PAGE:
Stuttard, David (Ed.). 2023. Looking at Persians. London: Bloomsbury.
Aeschylus’ Persians is unique in being the only extant Greek tragedy on an historical subject: Greece’s victory in 480 BC over the great Persian King, Xerxes, eight years before the play was written and first performed in 472 BC. Looking at Persians examines how Aeschylus responded to such a turning point in Athenian history and how his audience may have reacted to his play. As well as considering the play’s relationship with earlier lost tragedies and discussing its central themes, including war, nature and the value of human life, the volume considers how Persians may have been staged in fifth-century Athens and how it has been performed today.
The twelve essays presented here are written by prominent international academics and offer insightful analyses of the play from the perspectives of performance, history and society. Intended for readers ranging from school students and undergraduates to teachers and those interested in drama (including practitioners), this volume also includes an accurate, accessible and performance-friendly English translation of Persians by David Stuttard.
Table of Contents
Introduction – Persians in Context (David Stuttard, Goodenough College, UK)
- Persians on Stage (Paul Cartledge, University of Cambridge, UK)
- Athens and Persia, 472 BCE (Lloyd Llewellyn-Jones, Cardiff University, UK)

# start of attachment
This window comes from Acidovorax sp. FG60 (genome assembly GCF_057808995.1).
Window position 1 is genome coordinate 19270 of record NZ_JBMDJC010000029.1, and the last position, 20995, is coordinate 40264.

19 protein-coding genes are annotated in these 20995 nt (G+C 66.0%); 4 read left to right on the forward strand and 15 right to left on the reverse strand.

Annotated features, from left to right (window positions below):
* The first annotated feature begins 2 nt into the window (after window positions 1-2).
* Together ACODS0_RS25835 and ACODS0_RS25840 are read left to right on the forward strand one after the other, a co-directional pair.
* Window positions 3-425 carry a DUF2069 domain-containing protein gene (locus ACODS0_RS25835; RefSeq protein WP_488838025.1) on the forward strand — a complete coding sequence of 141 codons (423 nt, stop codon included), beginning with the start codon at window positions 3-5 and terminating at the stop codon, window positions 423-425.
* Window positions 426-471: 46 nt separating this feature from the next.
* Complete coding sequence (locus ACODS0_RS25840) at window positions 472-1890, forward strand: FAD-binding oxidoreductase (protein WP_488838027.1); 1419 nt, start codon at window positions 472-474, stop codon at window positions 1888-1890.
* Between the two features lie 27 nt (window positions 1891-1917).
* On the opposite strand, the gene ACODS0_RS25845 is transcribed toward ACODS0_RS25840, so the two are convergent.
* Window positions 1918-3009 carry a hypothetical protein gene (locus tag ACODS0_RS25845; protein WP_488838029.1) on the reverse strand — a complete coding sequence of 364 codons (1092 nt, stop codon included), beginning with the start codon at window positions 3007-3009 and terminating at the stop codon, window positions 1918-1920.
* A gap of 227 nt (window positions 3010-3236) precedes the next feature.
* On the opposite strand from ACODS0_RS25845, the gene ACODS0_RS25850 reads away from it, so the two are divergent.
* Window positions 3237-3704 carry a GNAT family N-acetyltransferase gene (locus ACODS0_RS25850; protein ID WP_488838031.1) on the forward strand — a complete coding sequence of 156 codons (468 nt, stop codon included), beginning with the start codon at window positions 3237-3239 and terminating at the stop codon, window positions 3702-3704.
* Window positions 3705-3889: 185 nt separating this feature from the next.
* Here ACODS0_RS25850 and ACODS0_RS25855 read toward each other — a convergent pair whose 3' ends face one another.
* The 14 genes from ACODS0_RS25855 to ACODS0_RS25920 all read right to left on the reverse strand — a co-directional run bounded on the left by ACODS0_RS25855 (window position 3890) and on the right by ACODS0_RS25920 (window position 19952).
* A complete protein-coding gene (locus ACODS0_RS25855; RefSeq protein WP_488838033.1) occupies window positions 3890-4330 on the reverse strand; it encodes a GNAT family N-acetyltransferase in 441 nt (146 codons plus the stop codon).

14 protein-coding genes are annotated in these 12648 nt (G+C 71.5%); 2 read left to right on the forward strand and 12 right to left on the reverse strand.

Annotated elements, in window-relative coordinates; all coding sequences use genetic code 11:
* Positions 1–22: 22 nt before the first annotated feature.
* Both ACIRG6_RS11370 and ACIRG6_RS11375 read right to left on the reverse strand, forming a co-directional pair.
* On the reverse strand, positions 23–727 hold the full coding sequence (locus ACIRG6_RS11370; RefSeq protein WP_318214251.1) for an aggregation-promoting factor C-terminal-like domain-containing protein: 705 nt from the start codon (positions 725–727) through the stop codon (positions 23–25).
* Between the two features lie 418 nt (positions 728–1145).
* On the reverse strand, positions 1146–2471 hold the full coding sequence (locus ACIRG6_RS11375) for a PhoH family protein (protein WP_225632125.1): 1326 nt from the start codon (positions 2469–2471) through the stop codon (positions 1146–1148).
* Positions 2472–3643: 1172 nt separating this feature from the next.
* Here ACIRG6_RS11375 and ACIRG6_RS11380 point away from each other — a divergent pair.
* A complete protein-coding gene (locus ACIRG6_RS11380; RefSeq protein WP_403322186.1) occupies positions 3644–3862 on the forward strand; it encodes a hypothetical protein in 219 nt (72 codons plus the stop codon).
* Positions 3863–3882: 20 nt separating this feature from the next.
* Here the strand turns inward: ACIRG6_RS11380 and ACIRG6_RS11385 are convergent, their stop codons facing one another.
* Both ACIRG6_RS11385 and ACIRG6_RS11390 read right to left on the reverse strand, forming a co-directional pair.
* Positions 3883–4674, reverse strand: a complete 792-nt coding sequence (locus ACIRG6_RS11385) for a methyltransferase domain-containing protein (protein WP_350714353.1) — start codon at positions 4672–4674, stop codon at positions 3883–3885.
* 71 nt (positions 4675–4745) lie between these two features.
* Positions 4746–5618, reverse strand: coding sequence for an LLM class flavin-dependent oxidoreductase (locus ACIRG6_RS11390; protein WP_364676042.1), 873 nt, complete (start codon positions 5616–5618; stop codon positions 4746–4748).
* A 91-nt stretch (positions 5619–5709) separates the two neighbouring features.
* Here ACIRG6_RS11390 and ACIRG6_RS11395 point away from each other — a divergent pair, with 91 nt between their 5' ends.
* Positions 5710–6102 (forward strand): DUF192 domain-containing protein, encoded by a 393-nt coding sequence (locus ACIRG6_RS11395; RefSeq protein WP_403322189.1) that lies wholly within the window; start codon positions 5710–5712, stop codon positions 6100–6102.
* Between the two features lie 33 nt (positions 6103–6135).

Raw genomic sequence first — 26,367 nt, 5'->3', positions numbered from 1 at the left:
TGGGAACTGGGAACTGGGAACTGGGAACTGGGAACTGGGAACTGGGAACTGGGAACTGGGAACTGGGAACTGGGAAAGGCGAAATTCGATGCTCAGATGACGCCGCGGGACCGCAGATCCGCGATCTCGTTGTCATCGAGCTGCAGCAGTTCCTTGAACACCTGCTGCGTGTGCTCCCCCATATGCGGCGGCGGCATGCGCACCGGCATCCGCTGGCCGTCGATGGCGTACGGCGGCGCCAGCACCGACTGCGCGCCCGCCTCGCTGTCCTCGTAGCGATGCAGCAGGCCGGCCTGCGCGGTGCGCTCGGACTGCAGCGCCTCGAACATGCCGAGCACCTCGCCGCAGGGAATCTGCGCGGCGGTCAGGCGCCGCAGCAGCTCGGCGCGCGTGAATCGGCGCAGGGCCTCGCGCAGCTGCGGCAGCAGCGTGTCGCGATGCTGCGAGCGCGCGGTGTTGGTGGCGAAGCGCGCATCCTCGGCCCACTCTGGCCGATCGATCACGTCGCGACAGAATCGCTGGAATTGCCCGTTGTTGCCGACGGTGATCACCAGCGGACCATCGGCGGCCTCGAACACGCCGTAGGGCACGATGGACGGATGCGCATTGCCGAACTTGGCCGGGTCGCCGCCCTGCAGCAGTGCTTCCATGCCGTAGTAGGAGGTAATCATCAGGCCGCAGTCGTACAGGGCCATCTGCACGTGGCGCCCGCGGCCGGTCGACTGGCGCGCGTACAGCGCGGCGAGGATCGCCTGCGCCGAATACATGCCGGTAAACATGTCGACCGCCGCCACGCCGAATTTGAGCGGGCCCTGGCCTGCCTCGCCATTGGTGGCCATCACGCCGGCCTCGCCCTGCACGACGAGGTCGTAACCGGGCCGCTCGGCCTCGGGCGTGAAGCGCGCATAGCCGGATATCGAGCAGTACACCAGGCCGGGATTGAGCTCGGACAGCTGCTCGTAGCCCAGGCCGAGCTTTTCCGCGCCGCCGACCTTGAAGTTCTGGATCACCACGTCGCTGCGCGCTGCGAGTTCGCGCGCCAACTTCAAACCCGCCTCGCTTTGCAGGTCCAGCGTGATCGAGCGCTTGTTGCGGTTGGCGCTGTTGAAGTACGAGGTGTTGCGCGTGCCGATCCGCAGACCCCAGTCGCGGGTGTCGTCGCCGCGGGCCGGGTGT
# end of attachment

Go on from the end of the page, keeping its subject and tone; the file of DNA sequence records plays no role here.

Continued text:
- Persians’ First Audience (Robert Garland, Colgate University, USA)
- Imperial Stirrings in Aeschylus’ Persians (Sophie Mills, University of North Carolina at Asheville, USA)
- Homeric Echoes on the Battlefield of Persians (Laura Swift, The Open University, UK)
- Individual and Collective in Persians (Michael Carroll, University of St Andrews, UK)
- Land, Sea and Freedom: The Force of Nature in Aeschylus’ Persians (Rush Rehm, Stanford University, USA)
- The Persians Love Their Children Too: Common Humanity in Persians (Alan Sommerstein, University of Nottingham, UK)
- Atossa (Hanna Roisman, Colby College, Maine, USA)
- Theatrical Ghosts in Persians and Elsewhere (Anna Uhlig, University of California, USA)
- Words and Pictures (Carmel McCallum-Barry, formerly of University College, Ireland)
- National Theatre Wales, The Persians (2010) (Mike Pearson, University of Aberystwyth, UK)
Aeschylus Persians, translated by David Stuttard (Goodenough College, UK)